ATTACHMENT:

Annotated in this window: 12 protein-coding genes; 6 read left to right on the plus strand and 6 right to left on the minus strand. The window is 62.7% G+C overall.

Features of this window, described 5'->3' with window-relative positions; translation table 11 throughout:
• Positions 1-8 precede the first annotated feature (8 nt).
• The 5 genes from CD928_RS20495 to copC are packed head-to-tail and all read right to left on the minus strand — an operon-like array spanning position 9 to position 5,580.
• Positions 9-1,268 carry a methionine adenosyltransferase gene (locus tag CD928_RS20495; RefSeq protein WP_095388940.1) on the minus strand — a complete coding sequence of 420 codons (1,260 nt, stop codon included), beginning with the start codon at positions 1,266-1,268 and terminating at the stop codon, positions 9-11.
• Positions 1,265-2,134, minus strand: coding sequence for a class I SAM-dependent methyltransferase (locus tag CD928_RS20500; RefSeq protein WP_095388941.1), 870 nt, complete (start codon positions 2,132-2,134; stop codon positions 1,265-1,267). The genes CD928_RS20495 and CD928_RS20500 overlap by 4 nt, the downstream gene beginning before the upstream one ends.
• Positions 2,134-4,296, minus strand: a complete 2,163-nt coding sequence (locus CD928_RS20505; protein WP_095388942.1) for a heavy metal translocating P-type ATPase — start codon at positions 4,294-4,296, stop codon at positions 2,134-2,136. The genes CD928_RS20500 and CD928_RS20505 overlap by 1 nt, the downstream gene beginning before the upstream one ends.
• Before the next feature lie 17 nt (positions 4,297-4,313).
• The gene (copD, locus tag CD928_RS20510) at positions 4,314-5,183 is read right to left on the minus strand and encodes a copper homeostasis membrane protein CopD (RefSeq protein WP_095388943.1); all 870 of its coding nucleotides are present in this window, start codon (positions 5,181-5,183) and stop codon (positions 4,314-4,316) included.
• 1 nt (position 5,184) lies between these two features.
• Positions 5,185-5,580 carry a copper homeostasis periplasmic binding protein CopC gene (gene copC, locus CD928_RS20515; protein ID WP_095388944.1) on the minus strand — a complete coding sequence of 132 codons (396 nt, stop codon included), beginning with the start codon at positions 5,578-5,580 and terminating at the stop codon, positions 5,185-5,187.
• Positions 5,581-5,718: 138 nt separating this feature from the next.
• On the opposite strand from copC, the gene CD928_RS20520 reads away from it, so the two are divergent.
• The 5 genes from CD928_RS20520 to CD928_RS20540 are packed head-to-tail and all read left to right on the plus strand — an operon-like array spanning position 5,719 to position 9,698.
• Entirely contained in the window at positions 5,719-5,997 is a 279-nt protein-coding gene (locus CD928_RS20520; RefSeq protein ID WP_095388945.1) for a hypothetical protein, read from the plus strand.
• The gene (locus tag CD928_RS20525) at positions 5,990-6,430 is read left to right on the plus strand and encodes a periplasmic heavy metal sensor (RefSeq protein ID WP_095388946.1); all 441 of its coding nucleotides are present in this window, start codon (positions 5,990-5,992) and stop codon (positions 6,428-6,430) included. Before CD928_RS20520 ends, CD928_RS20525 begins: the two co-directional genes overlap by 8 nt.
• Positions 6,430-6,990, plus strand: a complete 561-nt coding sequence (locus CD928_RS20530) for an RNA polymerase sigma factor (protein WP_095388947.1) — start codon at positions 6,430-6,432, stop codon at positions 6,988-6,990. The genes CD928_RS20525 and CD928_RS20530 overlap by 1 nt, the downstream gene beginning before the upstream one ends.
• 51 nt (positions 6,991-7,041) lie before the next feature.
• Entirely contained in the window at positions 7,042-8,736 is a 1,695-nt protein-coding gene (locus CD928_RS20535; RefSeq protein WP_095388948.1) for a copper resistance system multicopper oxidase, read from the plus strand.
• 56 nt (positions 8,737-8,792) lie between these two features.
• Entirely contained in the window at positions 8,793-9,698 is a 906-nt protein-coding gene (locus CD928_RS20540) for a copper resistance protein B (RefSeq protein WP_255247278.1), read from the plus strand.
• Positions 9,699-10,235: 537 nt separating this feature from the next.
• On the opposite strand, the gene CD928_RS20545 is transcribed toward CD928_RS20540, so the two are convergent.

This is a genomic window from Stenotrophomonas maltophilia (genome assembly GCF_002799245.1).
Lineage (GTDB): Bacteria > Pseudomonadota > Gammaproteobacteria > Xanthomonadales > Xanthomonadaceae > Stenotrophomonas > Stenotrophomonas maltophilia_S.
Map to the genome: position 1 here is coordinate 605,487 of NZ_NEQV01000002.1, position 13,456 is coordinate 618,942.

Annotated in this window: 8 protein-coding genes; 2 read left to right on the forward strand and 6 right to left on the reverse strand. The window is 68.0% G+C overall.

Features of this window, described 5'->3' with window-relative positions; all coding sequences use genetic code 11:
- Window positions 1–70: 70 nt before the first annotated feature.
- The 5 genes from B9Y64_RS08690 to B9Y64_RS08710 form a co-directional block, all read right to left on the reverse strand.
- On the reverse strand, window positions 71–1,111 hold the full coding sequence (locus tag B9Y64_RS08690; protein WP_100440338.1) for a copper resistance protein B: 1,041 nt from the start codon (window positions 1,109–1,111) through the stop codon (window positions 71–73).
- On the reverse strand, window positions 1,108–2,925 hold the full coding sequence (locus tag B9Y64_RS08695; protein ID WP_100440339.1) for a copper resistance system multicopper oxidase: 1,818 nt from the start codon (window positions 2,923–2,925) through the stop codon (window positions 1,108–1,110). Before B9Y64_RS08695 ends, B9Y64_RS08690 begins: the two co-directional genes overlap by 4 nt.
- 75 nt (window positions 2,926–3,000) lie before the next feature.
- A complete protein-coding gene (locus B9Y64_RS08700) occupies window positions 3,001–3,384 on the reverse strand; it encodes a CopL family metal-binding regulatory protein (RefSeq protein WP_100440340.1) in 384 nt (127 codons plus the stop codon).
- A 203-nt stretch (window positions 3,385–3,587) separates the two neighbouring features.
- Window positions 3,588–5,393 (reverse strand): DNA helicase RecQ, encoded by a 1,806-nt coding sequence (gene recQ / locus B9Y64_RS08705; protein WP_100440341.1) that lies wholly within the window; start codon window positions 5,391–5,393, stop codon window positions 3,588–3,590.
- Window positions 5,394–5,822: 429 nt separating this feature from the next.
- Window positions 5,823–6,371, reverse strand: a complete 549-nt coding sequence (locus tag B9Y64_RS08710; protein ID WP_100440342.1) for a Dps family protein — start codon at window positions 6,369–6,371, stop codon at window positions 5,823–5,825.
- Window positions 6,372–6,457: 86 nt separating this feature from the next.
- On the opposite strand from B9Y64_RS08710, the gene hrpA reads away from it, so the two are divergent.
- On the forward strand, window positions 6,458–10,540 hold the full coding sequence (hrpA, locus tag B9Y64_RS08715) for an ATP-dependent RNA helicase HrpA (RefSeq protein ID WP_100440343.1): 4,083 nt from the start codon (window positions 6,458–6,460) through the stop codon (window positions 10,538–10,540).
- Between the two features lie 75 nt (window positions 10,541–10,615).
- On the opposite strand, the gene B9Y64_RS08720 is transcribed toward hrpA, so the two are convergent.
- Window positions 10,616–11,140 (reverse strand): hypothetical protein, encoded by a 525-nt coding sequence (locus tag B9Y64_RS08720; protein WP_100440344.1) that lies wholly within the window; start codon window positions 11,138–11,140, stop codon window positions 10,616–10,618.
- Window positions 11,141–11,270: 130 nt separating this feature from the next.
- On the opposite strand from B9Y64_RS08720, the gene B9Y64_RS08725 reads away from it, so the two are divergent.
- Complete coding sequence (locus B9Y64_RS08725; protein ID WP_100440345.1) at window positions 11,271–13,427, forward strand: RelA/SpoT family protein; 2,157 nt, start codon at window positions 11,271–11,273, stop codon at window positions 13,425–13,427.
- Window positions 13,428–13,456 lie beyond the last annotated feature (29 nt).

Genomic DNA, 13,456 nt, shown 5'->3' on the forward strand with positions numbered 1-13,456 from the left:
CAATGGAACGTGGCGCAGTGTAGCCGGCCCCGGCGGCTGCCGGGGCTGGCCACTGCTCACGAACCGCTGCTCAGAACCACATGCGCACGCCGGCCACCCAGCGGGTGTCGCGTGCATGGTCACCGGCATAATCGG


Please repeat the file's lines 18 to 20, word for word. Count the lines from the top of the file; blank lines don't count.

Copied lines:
• 51 nt (positions 6,991-7,041) lie before the next feature.
• Entirely contained in the window at positions 7,042-8,736 is a 1,695-nt protein-coding gene (locus CD928_RS20535; RefSeq protein WP_095388948.1) for a copper resistance system multicopper oxidase, read from the plus strand.
• 56 nt (positions 8,737-8,792) lie between these two features.